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Fight for Kobani stirs old vendetta among Turkey’s Kurds
By Bloomberg -

Kurdish protestors clash with Turkish riot policemen in Istanbul, Turkey, on Oct. 8, 2014. Kurdish protestors clash with Turkish riot policemen in Istanbul, Turkey, on Oct. 8, 2014.

The war between Kurds and Islamists in Syria has rekindled a decades-old vendetta in southeast Turkey, where a sequence of lynchings and assassinations is reminiscent of a bloody past.
In the early 1990s, Kurdish nationalists accused Turkey’s authorities of using local Islamist groups to conduct a campaign of extra-judicial killings, a charge that successive governments denied. Street battles between the Islamists and supporters of the separatist PKK group were widespread at the time.
There have been similar scenes this month, as Kurds rioted in protest at Islamic State’s attack on the Syrian Kurdish town of Kobani, and Turkey’s failure to stop it. About 40 people were killed, and the violence subsided only after the army was sent onto the streets and curfews imposed on major Kurdish cities.
While anti-government protests in the region aren’t unusual, this time the authorities in Ankara weren’t the only target of protesters’ rage. Seyhmus Tanrikulu said members of his Islamic party were “lynched as they distributed meat” to the poor in Diyarbakir, the southeast’s biggest city, for a Muslim holiday. According to Kurdish protest leaders, it was Islamists who started the shooting. Whichever version is true, the Syrian war is stirring old conflicts that destabilized the largely Kurdish southeast of Turkey for decades.
Masked killer
“They recognized three of our young friends from their beards and loose pants,” said Tanrikulu, head of the Diyarbakir branch of the Huda-Par party, in an interview in the city. The group has strong links to Turkish Hezbollah, a movement that called for Islamic law in Turkey’s Kurdish regions, and isn’t related to the larger Lebanese group of the same name.
The Islamists were “chased into a building, where they hid in a third floor apartment,” Tanrikulu said. Their pursuers broke down the door and killed them, he said, and at least one body was hurled over the balcony and landed in the street where protesters continued to attack it. That was 16-year-old Yasin Boru, according to Turkish Prime Minister Ahmet Davutoglu, who confirmed the manner of the youth’s death and said he had called the family to express condolences.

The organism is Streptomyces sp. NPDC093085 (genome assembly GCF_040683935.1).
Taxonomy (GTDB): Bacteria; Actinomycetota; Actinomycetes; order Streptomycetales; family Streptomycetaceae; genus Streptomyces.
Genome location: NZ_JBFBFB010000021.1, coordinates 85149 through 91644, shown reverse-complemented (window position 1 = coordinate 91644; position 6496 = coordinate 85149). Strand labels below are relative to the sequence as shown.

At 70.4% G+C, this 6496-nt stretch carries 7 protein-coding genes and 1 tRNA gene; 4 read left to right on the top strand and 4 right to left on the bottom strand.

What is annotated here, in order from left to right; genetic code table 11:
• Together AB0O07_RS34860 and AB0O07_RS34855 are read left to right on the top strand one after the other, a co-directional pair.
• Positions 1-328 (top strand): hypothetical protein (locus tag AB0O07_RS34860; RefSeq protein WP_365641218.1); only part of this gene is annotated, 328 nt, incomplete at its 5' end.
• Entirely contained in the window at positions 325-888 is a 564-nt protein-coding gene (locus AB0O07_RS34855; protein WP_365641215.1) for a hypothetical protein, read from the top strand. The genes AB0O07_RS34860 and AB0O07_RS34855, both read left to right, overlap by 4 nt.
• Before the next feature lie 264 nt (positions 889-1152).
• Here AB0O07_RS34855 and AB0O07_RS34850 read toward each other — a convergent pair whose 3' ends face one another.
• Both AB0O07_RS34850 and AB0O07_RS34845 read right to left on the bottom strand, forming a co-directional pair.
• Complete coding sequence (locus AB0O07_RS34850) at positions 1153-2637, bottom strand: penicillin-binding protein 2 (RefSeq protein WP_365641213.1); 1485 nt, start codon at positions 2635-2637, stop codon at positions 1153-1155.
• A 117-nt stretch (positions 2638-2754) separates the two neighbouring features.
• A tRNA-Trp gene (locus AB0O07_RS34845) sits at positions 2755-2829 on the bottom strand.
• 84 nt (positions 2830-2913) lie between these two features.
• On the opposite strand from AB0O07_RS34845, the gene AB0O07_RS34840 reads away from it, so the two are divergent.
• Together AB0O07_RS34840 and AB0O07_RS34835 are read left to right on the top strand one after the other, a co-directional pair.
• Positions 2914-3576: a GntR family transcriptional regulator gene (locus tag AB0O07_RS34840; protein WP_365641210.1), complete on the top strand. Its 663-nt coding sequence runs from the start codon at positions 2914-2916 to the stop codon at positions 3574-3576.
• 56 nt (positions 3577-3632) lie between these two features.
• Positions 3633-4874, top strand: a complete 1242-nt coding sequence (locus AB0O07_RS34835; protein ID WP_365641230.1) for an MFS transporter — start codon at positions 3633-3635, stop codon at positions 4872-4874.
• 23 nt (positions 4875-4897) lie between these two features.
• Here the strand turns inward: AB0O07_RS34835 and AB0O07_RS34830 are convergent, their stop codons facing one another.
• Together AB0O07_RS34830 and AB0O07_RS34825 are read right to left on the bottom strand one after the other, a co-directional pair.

Boru and his friends died on Oct. 7, the night violent protests spread across southeast Turkey. A week later came a different kind of killing. Kadri Bagdu, a 46-year-old distributor of pro-PKK Azadiya Welat newspaper, was shot dead in broad daylight in the city of Adana on Oct. 13. The killer, who was wearing a mask, fired two bullets into the back of Bagdu’s head and neck before speeding away on a motorcycle, according to a police report.
Trademark execution
The incident recalled the killings of dozens of Kurdish intellectuals and activists in the 1990s, cases that were never resolved. Hezbollah’s trademark style of execution in those years consisted of a single shot to the head, or a blow to the skull or neck with a machete called a sallama.
Turkish police cracked down on Hezbollah in 2001 after discovering dozens of corpses, some in dungeons and torture chambers and most in the Kurdish southeast, said to be victims of the group. Tanrikulu’s Huda-Par was founded in December 2012 by people linked to Hezbollah, a year after some of the group’s leaders were released from prison.